Deploy a TiDB Cluster across Multiple Kubernetes Clusters

To deploy a TiDB cluster across multiple Kubernetes clusters refers to deploying one TiDB cluster on multiple interconnected Kubernetes clusters. Each component of the cluster is distributed on multiple Kubernetes clusters to achieve disaster recovery among Kubernetes clusters. The interconnected network of Kubernetes clusters means that Pod IP can be accessed in any cluster and between clusters, and Pod FQDN records can be looked up by querying the DNS service in any cluster and between clusters.

Prerequisites

You need to configure the Kubernetes network and DNS so that the Kubernetes cluster meets the following conditions:

  • The TiDB components on each Kubernetes cluster can access the Pod IP of all TiDB components in and between clusters.
  • The TiDB components on each Kubernetes cluster can look up the Pod FQDN of all TiDB components in and between clusters.

To build multiple connected EKS or GKE clusters, refer to Build Multiple Interconnected AWS EKS Clusters or Build Multiple Interconnected GCP GKE Clusters.

Supported scenarios

Currently supported scenarios:

  • Deploy a new TiDB cluster across multiple Kubernetes clusters.
  • Deploy new TiDB clusters that enable this feature on other Kubernetes clusters and join the initial TiDB cluster.

Experimentally supported scenarios:

  • Enable this feature for a cluster that already has data. If you need to perform this action in a production environment, it is recommended to complete this requirement through data migration.

Unsupported scenarios:

  • You cannot interconnect two clusters that already have data. You might perform this action through data migration.

Deploy a cluster across multiple Kubernetes clusters

Before you deploy a TiDB cluster across multiple Kubernetes clusters, you need to first deploy the Kubernetes clusters required for this operation. The following deployment assumes that you have completed Kubernetes deployment.

The following takes the deployment of one TiDB cluster across two Kubernetes clusters as an example. One TidbCluster is deployed in each Kubernetes cluster.

In the following sections, ${tc_name_1} and ${tc_name_2} refer to the name of TidbCluster that will be deployed in each Kubernetes cluster. ${namespace_1} and ${namespace_2} refer to the namespace of TidbCluster. ${cluster_domain_1} and ${cluster_domain_2} refer to the Cluster Domain of each Kubernetes cluster.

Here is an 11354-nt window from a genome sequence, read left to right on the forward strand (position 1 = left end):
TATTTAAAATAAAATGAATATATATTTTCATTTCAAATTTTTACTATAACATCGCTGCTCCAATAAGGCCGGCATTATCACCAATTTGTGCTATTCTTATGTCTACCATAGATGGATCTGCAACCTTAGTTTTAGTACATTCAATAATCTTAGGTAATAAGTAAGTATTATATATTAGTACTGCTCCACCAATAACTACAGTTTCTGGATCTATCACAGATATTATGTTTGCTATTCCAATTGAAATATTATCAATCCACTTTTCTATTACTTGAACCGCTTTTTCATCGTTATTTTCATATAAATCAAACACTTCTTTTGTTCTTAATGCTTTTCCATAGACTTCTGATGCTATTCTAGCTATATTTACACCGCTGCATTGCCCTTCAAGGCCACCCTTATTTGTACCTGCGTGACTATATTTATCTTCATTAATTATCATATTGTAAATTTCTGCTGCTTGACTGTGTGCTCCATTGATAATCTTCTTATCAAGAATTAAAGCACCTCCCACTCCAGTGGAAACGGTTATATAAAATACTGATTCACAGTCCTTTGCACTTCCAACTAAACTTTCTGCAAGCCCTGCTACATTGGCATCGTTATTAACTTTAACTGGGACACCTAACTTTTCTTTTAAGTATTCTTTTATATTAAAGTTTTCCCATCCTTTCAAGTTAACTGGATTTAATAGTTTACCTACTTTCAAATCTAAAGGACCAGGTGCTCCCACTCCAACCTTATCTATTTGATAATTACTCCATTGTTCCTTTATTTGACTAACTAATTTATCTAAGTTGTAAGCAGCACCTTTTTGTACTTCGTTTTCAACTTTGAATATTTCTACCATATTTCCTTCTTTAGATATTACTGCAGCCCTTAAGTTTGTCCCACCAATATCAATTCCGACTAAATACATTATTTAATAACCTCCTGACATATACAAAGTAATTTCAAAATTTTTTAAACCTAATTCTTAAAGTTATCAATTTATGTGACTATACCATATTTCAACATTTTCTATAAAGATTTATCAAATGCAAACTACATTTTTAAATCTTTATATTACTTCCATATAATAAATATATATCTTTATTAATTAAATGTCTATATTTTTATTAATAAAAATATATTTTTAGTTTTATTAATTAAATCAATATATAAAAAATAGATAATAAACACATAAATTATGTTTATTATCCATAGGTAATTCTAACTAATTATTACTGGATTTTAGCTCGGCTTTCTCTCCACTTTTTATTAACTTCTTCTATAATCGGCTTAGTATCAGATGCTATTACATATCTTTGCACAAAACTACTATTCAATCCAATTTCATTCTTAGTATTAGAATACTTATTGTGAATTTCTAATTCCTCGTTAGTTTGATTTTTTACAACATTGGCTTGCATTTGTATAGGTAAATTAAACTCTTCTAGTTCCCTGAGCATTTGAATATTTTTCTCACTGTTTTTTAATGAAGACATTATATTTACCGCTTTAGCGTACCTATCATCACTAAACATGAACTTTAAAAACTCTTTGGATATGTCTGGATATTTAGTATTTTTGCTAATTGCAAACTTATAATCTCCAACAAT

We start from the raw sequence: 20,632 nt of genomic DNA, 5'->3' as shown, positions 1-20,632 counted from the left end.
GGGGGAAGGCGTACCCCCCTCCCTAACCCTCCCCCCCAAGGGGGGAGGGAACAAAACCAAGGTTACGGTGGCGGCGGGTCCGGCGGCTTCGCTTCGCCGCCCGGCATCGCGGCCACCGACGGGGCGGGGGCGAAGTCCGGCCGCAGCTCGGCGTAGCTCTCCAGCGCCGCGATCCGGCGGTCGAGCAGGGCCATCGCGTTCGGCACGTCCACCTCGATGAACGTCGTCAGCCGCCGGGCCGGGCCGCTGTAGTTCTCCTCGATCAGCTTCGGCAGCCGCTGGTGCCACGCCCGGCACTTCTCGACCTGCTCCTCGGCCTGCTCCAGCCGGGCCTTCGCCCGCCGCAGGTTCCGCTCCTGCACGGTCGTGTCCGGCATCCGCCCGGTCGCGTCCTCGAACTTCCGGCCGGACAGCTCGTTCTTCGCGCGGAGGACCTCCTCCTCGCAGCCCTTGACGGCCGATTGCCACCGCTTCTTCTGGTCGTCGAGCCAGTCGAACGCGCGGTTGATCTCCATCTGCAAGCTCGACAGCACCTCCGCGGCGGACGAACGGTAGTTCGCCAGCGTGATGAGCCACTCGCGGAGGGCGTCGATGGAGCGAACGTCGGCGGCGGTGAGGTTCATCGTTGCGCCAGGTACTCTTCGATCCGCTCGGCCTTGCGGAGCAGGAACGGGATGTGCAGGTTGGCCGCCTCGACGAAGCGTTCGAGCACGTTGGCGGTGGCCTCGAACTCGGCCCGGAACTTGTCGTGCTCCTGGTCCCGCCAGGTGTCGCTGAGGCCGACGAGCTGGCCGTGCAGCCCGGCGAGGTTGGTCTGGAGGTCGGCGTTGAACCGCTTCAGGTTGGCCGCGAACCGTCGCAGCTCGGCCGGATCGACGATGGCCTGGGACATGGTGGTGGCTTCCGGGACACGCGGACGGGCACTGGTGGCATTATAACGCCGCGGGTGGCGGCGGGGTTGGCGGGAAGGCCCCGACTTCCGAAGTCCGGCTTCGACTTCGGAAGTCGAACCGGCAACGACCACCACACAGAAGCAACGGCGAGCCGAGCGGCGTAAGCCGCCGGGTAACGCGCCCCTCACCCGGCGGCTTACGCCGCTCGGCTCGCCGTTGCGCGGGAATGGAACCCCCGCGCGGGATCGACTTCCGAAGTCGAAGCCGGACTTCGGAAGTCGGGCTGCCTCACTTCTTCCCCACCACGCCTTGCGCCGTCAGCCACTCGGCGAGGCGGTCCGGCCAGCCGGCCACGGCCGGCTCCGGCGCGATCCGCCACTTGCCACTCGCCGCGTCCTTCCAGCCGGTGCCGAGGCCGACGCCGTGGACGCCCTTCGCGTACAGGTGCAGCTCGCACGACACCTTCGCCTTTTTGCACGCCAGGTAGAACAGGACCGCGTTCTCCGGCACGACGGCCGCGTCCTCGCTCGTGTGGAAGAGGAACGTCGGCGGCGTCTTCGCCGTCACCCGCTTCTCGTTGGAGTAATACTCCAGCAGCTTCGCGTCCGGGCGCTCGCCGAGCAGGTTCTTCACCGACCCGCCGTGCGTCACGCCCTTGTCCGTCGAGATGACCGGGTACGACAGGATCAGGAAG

Step 1. Deploy the initial TidbCluster

Create and deploy the initial TidbCluster.

cat << EOF | kubectl apply -n ${namespace_1} -f -
apiVersion: pingcap.com/v1alpha1
kind: TidbCluster
metadata:
  name: "${tc_name_1}"
spec:
  version: v5.4.1
  timezone: UTC
  pvReclaimPolicy: Delete
  enableDynamicConfiguration: true
  configUpdateStrategy: RollingUpdate
  clusterDomain: "${cluster_domain_1}"
  acrossK8s: true
  discovery: {}
  pd:
    baseImage: pingcap/pd
    maxFailoverCount: 0
    replicas: 1
    requests:
      storage: "10Gi"
    config: {}
  tikv:
    baseImage: pingcap/tikv
    maxFailoverCount: 0
    replicas: 1
    requests:
      storage: "10Gi"
    config: {}
  tidb:
    baseImage: pingcap/tidb
    maxFailoverCount: 0
    replicas: 1
    service:
      type: ClusterIP
    config: {}
EOF

The descriptions of the related fields are as follows:

  • spec.acrossK8s: Specifies whether the TiDB cluster is deployed across Kubernetes clusters. In this example, this field must be set to true.

  • spec.clusterDomain: If this field is set, the Pod FQDN which contains the cluster domain is used as the address for inter-component access.

    Take Pod ${tc_name}-pd-0 as an example: Pods in other Kubernetes clusters access this Pod using the ${tc_name}-pd-0.${tc_name}-pd-peer.${ns}.svc.${cluster_domain} address.

    If the cluster domain is required when Pods access the Pod FQDB of another Kubernetes cluster, you must set this field.

Step 2. Deploy the new TidbCluster to join the TiDB cluster

After the initial cluster completes the deployment, you can deploy the new TidbCluster to join the TiDB cluster. You can create a new TidbCluster to join any existing TidbCluster.

cat << EOF | kubectl apply -n ${namespace_2} -f -
apiVersion: pingcap.com/v1alpha1
kind: TidbCluster
metadata:
  name: "${tc_name_2}"